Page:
• This allows you to stay present in your day the rest of the time.


7. Perspective

These last few tips are mostly about your mental game. When you feel stressed or overwhelmed, try to observe your situation without judgment.

Pro tips:

  • Mentally step back and take a bird’s eye view of your day and of your problem.
  • Brainstorm how to solve problems and alleviate pain points.
    • Since you can’t do everything, choose where to cut corners.
  •  Pick your battles and figure things out gradually.
    • You don’t have to respond to every misbehaviour right away.


8. Juggling is an art form

Not everything will be done – or done well – every day. Not everything will be perfect all at once.

For example:

I might make my kids a great lunch and congratulate myself on the enriching preschool activities I provided that morning.

BUT…. Realize I have eaten and drank nothing and have forgotten to make an important phone call.


I am dressed and all ready for the day. Have precooked a bunch of chicken and made soup. The baby is napping for an extra-long time.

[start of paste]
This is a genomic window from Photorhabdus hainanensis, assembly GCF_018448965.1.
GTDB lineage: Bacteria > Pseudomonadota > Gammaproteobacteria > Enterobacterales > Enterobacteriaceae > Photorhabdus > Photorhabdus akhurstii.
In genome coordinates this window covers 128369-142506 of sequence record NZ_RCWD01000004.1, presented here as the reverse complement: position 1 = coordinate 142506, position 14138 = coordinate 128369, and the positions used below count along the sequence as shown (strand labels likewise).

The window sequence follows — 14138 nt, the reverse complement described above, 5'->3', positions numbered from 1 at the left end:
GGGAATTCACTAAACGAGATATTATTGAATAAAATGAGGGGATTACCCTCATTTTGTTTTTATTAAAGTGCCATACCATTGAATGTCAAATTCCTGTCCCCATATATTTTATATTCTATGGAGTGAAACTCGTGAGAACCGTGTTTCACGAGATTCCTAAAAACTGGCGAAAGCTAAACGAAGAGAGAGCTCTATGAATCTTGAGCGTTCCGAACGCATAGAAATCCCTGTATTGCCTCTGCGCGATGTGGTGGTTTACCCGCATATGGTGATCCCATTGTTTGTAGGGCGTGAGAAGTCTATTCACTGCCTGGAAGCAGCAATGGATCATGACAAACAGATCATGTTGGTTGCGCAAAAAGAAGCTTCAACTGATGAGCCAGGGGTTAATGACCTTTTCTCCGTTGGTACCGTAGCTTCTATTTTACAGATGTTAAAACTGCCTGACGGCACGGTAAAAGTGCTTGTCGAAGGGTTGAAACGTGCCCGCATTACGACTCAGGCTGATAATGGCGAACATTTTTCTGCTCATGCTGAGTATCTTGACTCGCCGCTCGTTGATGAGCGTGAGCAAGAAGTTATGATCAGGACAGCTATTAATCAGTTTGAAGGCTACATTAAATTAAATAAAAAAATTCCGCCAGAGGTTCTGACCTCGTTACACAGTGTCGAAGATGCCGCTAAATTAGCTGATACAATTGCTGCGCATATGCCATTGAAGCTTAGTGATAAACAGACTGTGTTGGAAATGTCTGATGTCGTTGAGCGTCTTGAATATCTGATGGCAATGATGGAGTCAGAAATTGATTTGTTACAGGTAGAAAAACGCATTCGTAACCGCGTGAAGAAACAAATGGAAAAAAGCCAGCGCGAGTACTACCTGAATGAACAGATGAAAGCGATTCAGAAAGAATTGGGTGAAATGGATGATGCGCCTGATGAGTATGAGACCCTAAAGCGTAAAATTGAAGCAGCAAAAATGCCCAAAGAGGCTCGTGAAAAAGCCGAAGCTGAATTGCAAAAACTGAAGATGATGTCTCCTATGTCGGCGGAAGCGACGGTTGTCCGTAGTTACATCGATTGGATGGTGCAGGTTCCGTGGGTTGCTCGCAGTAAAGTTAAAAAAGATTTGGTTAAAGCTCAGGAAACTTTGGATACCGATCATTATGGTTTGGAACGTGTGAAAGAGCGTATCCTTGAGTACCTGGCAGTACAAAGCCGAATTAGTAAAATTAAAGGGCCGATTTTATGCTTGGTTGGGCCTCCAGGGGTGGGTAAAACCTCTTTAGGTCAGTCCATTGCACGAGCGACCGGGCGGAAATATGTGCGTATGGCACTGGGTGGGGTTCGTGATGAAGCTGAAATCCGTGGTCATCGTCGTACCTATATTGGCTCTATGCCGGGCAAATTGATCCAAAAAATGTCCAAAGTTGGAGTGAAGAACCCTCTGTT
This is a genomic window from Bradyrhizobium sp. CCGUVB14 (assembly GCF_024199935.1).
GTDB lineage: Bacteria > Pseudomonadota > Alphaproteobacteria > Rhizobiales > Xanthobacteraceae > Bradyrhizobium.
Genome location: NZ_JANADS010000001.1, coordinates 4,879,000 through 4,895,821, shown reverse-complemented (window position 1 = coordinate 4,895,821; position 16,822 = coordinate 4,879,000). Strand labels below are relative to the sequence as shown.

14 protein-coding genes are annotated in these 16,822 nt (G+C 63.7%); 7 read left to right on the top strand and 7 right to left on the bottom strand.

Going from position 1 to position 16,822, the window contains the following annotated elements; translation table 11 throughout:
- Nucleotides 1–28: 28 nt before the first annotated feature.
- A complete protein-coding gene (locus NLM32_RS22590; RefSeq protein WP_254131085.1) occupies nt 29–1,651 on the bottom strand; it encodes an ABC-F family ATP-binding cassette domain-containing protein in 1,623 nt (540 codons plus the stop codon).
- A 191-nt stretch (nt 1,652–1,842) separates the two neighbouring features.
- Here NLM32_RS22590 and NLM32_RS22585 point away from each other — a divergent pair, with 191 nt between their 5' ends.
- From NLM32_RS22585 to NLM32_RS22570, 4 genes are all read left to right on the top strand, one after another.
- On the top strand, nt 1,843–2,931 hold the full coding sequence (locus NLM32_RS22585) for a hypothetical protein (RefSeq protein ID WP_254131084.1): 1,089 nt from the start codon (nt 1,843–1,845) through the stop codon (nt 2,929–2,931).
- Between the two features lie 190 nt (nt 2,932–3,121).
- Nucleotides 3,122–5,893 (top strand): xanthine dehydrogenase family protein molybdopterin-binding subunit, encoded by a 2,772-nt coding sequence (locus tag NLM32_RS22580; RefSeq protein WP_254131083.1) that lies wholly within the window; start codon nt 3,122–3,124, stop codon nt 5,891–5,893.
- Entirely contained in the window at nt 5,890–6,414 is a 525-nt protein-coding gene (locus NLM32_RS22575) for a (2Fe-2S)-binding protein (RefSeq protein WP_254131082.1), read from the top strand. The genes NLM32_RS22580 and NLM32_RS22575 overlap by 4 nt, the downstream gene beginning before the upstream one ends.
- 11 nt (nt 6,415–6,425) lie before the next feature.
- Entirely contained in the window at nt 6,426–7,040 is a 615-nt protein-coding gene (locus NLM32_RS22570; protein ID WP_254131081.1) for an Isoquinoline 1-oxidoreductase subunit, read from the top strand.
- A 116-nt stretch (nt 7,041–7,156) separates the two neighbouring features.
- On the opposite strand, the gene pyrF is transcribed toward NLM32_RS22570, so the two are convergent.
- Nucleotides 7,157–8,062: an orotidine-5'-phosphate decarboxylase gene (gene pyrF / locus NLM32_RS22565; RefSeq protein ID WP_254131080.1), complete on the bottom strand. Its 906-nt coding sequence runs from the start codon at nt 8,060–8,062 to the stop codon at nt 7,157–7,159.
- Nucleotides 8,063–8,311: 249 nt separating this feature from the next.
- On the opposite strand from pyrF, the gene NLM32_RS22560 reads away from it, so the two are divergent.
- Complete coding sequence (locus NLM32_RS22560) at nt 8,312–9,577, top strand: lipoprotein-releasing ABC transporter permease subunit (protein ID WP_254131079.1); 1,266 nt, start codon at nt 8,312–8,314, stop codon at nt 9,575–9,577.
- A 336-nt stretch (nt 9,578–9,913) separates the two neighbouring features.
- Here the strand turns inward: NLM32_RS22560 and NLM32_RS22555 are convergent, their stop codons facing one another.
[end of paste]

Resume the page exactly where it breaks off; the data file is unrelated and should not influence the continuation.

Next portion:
BUT…. I look up and realize that the twins are on their second hour of Ben and Holly’s Little Kingdom.


The more purposefully you can juggle, the more peaceful and in control you will feel!

the more purposefully you can juggle, the more peaceful and in control you will feel


I can walk by a particular mess and say to myself, “Not now. That will get cleaned up at clean-up time.”

I’ve experienced that it is possible for me to spend literally all day in the kitchen, or all day trying to clean up, if I don’t intentionally structure how I will spend my time.


9. Eliminate “should”